Whenever a young player enters into a new league, it may be difficult for themselves to adjust to the new challenges that come with the brand-new environment. The NHL level is no different — save that everything’s amplified to remarkable intensity.
However, luckily enough for the Colorado Avalanche, they have a veteran on the roster who may be able to help these young players adjust to the challenge of adjusting to the NHL level.
After being added to the Colorado Avalanche at the waiver deadline last season, Mark Barberio was able to make an immediate impact on an otherwise lackluster Avalanche defense. He possesses a wider range of experience thanks to his tenure with the Montreal Canadiens and Tampa Bay Lightning — and he’s still only 27 years old.
Barberio’s calm, composed play will prove valuable for the Avalanche in the coming season as they look to get back on track after their franchise-worst record last season.
“It [experience] is something that comes with more time as being a professional; I don’t think that I was that poised my first few years in the AHL. Just reading the game well is something that will come to players as they gather experience,” Barberio said.
The Avalanche will have plenty of young defensemen who will be learning from Barberio, as one of the team’s only returning, veteran defensemen — along with Tyson Barrie, Erik Johnson, and Nikita Zadorov. In Zadorov’s case — he’s technically a veteran on this squad at the age of 22 — he still has plenty to learn about the league itself; making this season a perfect opportunity for him to progress in his own development.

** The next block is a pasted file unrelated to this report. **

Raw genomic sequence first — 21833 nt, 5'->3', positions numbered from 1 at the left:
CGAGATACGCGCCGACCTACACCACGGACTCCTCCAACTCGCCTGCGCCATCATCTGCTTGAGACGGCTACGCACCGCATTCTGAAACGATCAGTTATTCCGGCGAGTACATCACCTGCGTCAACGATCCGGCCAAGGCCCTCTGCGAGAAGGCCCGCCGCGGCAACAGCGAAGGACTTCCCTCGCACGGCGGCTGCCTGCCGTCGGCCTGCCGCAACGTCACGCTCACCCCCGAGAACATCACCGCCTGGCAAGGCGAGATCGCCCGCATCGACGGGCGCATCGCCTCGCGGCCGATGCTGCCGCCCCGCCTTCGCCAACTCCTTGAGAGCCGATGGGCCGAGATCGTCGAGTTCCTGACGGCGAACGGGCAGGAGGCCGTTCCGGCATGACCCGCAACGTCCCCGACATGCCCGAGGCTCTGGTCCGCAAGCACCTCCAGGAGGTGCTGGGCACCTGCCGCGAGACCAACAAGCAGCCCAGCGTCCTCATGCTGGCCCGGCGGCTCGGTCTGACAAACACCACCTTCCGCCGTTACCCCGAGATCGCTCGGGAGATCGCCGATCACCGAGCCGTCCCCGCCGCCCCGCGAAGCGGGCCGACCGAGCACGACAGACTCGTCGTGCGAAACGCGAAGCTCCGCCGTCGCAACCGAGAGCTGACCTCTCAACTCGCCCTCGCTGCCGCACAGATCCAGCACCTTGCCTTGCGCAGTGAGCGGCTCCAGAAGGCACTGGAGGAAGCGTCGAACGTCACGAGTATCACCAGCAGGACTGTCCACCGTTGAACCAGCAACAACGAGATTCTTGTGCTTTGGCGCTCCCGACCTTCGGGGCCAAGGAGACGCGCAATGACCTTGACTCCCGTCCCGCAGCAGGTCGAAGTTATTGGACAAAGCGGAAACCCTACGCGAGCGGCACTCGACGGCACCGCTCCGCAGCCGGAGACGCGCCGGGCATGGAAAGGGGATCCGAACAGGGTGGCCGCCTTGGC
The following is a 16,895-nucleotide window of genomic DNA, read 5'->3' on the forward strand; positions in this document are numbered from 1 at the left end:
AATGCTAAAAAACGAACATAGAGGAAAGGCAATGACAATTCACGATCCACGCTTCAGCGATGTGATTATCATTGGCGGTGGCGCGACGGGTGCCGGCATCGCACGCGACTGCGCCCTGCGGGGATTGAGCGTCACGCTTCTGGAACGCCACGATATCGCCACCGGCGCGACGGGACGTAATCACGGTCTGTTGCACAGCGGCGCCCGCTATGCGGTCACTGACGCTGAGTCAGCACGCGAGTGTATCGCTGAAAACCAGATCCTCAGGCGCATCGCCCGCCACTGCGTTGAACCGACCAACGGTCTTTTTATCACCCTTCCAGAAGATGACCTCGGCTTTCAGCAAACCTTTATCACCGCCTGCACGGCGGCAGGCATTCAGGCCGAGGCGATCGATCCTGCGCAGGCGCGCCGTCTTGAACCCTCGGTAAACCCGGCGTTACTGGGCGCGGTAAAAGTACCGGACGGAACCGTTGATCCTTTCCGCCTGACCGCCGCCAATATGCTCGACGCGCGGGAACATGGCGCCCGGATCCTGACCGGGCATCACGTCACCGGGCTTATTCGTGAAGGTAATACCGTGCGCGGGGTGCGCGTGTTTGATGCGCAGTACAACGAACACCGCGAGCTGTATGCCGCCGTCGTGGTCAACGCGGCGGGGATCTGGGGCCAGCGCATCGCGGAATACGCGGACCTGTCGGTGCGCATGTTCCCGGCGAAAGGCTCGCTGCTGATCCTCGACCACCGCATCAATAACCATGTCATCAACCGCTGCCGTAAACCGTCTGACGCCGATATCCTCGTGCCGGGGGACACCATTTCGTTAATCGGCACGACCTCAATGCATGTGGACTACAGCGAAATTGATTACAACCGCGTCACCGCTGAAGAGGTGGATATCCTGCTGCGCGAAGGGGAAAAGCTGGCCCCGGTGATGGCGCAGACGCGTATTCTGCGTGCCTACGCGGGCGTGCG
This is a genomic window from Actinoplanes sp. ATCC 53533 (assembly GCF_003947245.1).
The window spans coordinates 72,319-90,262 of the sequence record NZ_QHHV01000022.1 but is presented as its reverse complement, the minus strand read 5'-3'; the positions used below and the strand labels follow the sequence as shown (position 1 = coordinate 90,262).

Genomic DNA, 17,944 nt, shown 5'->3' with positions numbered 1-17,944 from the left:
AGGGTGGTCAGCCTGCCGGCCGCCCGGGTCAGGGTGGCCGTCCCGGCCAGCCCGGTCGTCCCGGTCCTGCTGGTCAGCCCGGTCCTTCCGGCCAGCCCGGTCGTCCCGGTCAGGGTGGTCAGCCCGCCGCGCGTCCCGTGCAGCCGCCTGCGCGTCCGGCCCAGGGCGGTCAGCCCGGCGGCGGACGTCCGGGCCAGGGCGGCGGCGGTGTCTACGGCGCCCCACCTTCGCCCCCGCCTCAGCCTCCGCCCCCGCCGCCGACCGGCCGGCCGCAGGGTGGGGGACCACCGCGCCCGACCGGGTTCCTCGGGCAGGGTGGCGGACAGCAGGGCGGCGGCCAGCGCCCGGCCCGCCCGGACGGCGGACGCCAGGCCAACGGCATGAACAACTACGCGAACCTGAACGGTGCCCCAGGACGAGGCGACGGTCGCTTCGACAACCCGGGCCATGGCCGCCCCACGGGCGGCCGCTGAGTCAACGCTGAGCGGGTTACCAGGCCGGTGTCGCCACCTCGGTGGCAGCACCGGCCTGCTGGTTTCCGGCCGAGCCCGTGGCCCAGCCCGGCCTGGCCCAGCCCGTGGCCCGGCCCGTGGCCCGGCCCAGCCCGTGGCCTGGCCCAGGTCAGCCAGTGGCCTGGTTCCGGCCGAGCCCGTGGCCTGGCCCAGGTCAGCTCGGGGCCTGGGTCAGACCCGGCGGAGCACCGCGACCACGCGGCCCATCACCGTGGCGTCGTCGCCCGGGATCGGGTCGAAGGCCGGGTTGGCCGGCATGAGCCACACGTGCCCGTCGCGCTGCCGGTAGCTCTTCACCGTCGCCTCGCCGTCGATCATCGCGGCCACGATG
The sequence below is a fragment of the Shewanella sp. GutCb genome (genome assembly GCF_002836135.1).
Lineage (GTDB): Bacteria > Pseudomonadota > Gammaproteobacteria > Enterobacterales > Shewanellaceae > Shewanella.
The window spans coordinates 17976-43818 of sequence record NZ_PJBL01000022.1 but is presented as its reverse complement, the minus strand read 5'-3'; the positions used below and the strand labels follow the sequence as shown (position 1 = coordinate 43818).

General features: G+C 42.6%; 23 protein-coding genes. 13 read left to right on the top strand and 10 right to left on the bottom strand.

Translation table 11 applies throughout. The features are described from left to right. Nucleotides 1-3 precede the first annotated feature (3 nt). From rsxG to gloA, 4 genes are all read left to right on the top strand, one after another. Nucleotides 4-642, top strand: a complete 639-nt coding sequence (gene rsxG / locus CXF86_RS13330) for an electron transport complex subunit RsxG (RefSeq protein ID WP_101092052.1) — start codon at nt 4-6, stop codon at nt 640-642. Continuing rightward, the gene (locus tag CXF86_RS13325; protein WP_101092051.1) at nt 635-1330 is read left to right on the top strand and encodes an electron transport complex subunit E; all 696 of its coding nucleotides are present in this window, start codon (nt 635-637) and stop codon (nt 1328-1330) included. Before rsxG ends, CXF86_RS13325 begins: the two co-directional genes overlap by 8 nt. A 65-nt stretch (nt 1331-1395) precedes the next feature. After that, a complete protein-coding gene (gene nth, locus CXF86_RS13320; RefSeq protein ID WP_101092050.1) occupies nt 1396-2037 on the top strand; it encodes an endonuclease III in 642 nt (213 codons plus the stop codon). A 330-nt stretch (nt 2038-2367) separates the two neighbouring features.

There are still four vacant positions left to fill for the Avalanche defense, and the front-runners to nab these spots are prospects Chris Bigras (22 years old), Duncan Siemens (24), Anton Lindholm (22), and Andrei Mironov (23).
Bigras, Siemens, and Lindholm have spent the past few seasons with the AHL’s San Antonio Rampage. Because the skill level in the AHL is vastly different to the NHL, the two styles of play are fairly different. The pace is faster; the players more skilled. After spending plenty of time in the AHL himself, Barberio will be able to help this trio of youngsters adjust to the NHL.
Things become a little more complicated with Mironov. For the past few seasons, Mironov has spent time in the KHL with the Dynamo Moscow. Mironov will have the largest learning curve, as he will need to get used to smaller rinks and a more physical style of play.
For the sake of the Avalanche and their fans, the team is hoping that these young players will be able to adapt quickly and contribute. All of the team’s veterans will be tasked with helping them get up to speed, but Barberio’s uniquely equipped to mentor them.